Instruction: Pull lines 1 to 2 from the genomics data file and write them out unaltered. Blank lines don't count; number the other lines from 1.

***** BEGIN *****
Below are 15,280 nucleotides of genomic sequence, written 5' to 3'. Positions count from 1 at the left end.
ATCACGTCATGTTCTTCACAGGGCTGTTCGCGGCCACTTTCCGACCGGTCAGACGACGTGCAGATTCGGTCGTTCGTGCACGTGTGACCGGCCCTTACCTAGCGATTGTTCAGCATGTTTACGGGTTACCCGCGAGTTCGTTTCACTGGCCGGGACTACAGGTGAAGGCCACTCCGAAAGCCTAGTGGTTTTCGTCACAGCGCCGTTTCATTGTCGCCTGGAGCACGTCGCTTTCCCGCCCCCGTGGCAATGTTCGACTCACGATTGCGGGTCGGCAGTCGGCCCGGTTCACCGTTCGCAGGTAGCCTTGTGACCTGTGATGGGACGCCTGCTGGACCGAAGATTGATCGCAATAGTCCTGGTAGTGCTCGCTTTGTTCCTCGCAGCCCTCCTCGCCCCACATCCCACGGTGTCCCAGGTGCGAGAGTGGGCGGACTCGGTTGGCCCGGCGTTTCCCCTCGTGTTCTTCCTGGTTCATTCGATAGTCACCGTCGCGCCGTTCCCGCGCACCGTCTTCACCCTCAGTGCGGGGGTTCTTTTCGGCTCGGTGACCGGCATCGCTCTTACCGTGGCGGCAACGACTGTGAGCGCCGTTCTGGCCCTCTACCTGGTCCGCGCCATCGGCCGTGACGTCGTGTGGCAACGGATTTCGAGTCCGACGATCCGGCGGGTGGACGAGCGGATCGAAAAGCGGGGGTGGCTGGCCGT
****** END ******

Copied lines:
Below are 15,280 nucleotides of genomic sequence, written 5' to 3'. Positions count from 1 at the left end.
ATCACGTCATGTTCTTCACAGGGCTGTTCGCGGCCACTTTCCGACCGGTCAGACGACGTGCAGATTCGGTCGTTCGTGCACGTGTGACCGGCCCTTACCTAGCGATTGTTCAGCATGTTTACGGGTTACCCGCGAGTTCGTTTCACTGGCCGGGACTACAGGTGAAGGCCACTCCGAAAGCCTAGTGGTTTTCGTCACAGCGCCGTTTCATTGTCGCCTGGAGCACGTCGCTTTCCCGCCCCCGTGGCAATGTTCGACTCACGATTGCGGGTCGGCAGTCGGCCCGGTTCACCGTTCGCAGGTAGCCTTGTGACCTGTGATGGGACGCCTGCTGGACCGAAGATTGATCGCAATAGTCCTGGTAGTGCTCGCTTTGTTCCTCGCAGCCCTCCTCGCCCCACATCCCACGGTGTCCCAGGTGCGAGAGTGGGCGGACTCGGTTGGCCCGGCGTTTCCCCTCGTGTTCTTCCTGGTTCATTCGATAGTCACCGTCGCGCCGTTCCCGCGCACCGTCTTCACCCTCAGTGCGGGGGTTCTTTTCGGCTCGGTGACCGGCATCGCTCTTACCGTGGCGGCAACGACTGTGAGCGCCGTTCTGGCCCTCTACCTGGTCCGCGCCATCGGCCGTGACGTCGTGTGGCAACGGATTTCGAGTCCGACGATCCGGCGGGTGGACGAGCGGATCGAAAAGCGGGGGTGGCTGGCCGT